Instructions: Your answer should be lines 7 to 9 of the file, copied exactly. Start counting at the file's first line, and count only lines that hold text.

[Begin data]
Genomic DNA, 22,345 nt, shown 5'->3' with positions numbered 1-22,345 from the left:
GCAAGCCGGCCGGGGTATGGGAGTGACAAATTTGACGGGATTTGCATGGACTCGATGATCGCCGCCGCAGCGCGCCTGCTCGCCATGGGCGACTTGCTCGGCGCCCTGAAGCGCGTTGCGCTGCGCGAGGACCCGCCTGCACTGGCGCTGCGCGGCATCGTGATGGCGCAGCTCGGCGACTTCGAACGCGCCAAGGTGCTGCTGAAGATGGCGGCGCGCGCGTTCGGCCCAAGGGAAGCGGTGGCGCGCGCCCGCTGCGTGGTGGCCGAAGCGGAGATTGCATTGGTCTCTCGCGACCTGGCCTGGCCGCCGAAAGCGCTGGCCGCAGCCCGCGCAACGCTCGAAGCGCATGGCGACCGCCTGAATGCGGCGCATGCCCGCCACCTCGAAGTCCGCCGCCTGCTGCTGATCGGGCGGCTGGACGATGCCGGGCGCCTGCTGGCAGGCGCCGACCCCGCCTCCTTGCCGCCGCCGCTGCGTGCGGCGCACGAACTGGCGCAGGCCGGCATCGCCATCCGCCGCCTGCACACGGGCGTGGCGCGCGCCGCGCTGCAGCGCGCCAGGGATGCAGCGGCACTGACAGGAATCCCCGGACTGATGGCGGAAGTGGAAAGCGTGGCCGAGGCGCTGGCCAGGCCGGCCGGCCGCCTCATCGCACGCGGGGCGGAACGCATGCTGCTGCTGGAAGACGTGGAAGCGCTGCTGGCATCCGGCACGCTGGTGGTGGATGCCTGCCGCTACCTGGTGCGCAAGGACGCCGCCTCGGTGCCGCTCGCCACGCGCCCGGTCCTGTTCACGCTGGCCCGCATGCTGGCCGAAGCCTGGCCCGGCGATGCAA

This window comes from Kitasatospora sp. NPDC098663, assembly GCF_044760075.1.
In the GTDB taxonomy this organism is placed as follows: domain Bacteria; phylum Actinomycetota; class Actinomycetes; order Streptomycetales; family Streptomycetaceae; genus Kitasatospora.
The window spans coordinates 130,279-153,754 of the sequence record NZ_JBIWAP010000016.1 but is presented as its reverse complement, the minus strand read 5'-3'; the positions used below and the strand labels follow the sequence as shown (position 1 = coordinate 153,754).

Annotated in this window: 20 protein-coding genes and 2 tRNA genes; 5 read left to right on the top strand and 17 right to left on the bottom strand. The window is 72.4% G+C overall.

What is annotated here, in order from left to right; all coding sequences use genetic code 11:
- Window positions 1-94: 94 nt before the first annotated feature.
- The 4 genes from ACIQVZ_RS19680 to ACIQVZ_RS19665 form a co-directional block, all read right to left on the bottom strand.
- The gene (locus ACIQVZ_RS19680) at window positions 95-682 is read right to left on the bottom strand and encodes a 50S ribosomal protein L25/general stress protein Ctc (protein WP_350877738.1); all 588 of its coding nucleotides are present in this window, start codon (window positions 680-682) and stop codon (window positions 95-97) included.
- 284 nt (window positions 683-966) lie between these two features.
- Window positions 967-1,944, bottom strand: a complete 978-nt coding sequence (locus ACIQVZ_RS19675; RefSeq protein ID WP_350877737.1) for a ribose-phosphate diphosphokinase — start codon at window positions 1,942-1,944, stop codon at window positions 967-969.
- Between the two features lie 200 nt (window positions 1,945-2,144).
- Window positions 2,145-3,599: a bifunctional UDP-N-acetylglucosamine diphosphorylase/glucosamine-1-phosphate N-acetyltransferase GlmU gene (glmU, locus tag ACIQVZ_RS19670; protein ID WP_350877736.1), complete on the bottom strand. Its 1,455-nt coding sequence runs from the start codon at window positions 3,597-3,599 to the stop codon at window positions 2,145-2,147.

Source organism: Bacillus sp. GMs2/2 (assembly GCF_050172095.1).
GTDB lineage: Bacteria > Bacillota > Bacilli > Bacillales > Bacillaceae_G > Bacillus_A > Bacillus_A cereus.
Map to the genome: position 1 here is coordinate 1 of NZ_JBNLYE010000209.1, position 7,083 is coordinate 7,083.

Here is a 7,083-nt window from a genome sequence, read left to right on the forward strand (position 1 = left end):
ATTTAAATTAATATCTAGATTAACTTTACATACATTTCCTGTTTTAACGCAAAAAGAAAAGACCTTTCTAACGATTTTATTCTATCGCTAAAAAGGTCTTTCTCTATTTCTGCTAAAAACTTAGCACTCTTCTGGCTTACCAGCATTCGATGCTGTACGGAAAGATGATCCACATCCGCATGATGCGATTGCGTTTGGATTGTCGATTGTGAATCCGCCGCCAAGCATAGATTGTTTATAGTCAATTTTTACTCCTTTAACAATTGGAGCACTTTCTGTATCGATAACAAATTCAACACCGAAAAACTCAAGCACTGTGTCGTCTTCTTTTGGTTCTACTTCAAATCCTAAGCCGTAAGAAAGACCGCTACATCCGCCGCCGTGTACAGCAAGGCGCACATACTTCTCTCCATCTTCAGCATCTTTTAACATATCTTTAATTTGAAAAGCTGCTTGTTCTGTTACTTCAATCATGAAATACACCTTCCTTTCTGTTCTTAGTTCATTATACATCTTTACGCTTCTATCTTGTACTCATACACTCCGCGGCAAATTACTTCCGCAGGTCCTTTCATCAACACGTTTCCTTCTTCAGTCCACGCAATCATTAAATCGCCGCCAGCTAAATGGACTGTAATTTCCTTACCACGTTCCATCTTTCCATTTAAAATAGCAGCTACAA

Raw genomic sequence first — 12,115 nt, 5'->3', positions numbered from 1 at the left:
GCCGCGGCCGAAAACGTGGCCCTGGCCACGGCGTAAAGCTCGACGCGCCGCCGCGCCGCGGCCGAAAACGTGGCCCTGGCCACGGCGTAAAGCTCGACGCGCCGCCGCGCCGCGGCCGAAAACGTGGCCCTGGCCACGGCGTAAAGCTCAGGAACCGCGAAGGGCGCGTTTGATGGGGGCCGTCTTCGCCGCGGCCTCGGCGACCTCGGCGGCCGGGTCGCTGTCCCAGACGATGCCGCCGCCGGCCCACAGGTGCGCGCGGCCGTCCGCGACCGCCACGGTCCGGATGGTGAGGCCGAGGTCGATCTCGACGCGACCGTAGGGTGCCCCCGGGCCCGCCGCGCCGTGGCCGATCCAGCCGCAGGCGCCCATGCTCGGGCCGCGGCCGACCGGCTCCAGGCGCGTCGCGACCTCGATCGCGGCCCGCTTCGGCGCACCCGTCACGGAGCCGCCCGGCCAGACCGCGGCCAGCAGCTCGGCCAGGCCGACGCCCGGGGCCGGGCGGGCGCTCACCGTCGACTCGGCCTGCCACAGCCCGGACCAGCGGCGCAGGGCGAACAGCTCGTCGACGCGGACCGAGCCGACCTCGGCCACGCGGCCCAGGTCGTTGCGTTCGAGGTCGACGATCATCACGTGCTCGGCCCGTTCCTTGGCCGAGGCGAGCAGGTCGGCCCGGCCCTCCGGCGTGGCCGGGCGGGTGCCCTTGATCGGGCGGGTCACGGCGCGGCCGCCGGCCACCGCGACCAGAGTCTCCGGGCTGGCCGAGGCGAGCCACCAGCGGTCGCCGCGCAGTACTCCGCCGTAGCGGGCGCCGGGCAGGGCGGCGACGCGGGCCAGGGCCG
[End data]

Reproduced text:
What is annotated here, in order from left to right; all coding sequences use genetic code 11:
- Window positions 1-94: 94 nt before the first annotated feature.
- The 4 genes from ACIQVZ_RS19680 to ACIQVZ_RS19665 form a co-directional block, all read right to left on the bottom strand.